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Monday, 4 September 2017

THE SOARING BEAUTY OF CONDORS


COMMON NAME: California Condor
SCIENTIFIC NAME: Gymnogyps californianus
TYPE: Birds
DIET: Carnivores
AVERAGE LIFE SPAN IN THE WILD: Up to 60 years
SIZE: Body, 3.5 to 4.5 ft; wingspan, 9 to 10 ft
WEIGHT: 18 to 31 lbs
SIZE RELATIVE TO A 6-FT MAN:

CURRENT POPULATION TREND: Increasing  

ABOUT THE CALIFORNIA CONDOR
The California condor is the largest flying bird in North America. Their wings may stretch nearly 10 feet from tip to tip. When in flight, these huge birds glide on air currents to soar as high as a dizzying 15,000 feet.
Scavenging

Like other vultures, condors are scavengers that feast on the carcasses of large mammals, such as cattle and deer. When a big meal is available, the birds may gorge themselves so much that they must rest for several hours before flying again.
Population Decline

Condors were sacred birds to the Native Americans who lived in the open spaces of western America. Today, they are best known as the subjects of a famous captive breeding program that may save them from extinction.
After decades of decline, condors neared the point of extinction in the late 1970s, when only two or three dozen birds survived. No one is sure exactly what cause or causes contributed most to this decline. Many birds died from poison ingestion and illegal egg collection, and all felt the steady loss of the open lands over which they once soared. Fossil records also show that the birds occupied only a fraction of their former range when Europeans first reached America—perhaps because of the loss of the great prehistoric herds that formerly roamed the continent.
Conservation

California condors mature and reproduce slowly. They don't breed until they are between six and eight years old, and the female lays only one egg every two years. If that egg is removed, however, she will lay a second or a third. With this in mind, scientists began to collect eggs for captive incubation. They also captured wild birds for captive breeding and, when the wild population dropped below 10 individuals, all of the remaining wild condors were brought into captivity in 1987.Through the efforts of many organizations and individuals, reintroduction of California condors began in 1992. Though they are protected, mortality rates are still high from accidental death. Powerlines are a particular hazard for condors, and they fare better in areas where human population density is low.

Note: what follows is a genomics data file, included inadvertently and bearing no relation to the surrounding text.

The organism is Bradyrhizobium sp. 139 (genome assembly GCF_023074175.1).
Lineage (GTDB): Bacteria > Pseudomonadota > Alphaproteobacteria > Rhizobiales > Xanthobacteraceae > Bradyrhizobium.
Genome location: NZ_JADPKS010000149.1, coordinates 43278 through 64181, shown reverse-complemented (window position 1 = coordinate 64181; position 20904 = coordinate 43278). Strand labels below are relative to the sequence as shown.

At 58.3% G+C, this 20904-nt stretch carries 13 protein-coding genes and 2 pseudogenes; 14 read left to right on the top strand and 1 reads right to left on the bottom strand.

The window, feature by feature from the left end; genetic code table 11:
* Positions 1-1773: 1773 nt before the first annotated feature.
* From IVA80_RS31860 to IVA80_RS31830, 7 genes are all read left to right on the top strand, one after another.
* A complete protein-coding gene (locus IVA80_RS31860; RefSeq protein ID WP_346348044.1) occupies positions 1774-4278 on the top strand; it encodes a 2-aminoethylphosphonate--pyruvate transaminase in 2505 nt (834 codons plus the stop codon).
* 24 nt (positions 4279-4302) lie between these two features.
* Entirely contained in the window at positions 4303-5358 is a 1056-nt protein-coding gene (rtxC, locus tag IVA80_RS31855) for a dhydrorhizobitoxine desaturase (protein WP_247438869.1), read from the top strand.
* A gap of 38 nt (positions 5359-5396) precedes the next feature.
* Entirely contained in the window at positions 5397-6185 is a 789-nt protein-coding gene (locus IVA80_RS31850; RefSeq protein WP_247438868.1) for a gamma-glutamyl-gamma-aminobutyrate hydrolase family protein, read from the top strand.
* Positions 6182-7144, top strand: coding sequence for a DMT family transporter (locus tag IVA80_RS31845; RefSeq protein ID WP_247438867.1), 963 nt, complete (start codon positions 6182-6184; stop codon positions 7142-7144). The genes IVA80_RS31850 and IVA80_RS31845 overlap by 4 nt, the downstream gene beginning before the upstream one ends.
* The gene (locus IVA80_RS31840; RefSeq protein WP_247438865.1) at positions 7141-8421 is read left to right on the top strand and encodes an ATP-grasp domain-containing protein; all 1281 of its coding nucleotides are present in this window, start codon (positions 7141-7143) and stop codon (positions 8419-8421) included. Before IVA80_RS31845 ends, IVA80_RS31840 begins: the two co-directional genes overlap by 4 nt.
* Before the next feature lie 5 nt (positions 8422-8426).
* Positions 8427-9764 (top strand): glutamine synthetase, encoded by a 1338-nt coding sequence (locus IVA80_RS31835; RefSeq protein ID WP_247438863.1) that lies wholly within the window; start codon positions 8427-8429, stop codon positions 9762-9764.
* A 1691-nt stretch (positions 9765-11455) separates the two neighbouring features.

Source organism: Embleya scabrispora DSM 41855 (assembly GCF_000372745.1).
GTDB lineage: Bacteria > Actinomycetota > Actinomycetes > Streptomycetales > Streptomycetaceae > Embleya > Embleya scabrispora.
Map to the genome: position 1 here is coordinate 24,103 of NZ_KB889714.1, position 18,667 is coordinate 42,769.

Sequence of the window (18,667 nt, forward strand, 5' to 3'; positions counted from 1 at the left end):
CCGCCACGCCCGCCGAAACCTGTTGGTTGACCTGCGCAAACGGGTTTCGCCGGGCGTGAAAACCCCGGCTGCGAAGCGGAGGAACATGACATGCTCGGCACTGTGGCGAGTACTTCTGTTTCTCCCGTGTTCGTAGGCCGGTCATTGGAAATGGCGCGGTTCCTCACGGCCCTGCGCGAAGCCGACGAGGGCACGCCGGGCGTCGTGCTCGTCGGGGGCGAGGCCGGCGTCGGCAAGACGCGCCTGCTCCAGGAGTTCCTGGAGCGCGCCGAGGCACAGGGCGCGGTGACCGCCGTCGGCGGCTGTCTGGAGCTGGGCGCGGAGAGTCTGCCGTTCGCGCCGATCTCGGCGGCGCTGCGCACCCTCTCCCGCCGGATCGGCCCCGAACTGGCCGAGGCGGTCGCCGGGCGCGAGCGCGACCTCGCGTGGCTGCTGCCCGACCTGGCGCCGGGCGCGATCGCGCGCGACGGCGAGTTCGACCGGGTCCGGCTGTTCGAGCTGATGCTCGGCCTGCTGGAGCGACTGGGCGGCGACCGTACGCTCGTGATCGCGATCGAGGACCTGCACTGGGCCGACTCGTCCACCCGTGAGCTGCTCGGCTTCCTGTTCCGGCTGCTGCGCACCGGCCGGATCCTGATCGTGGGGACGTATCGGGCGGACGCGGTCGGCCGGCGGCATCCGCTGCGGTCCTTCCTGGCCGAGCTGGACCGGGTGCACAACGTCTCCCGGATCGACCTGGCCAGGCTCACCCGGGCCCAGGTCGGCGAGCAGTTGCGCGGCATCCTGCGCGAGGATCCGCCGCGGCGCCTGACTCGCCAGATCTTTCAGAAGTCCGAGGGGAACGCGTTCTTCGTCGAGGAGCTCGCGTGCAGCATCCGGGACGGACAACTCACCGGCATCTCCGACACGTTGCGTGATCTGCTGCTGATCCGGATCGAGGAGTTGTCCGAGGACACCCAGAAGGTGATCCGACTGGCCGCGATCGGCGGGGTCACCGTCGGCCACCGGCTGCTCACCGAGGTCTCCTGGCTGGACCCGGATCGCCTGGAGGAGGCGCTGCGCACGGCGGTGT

COMMON NAME: Andean Condor
SCIENTIFIC NAME: Vultur gryphus
TYPE: Birds
DIET: Carnivores
SIZE: Body, 4 ft; wingspan, up to 10.5 ft
WEIGHT: Up to 33 lbs
SIZE RELATIVE TO A 6-FT MAN:

CURRENT POPULATION TREND: Decreasing  

ABOUT THE ANDEAN CONDOR
Andean condors are massive birds, among the largest in the world that are able to fly. Because they are so heavy (up to 33 pounds), even their enormous 10-foot wingspan needs some help to keep them aloft. For that reason, these birds prefer to live in windy areas where they can glide on air currents with little effort. Andean condors are found in mountainous regions, as their name suggests, but also live near coasts replete with ocean breezes and even deserts that feature strong thermal air currents.

Characteristics
These condors are mostly black, but males have a distinctive white “collar” around their necks and some white markings on their wings as well. Like their relatives, the California condors, Andean condors have bald heads.

Scavenging and Diet

Condors are vultures, so they keep their sharp eyes peeled for the carrion that makes up most of their diet. They prefer to feast on large animals, wild or domestic, and in picking the carcasses, they perform an important function as a natural clean-up crew. Along the coasts, condors will feed on dead marine animals like seals or fish. These birds do not have sharp predator's claws, but they will raid birds' nests for eggs or even young hatchlings.
Breeding and Population

These long-lived birds have survived over 75 years in captivity, but they reproduce slowly. A mating pair produces only a single offspring every other year, and both parents must care for their young for a full year.

The Andean condor is considered threatened but is in far better shape than its California cousin. Reintroduction programs are working to grow populations of these South American birds.
© Nationalgeographic.com


Simon & Garfunkel : El Condor Pasa (1970)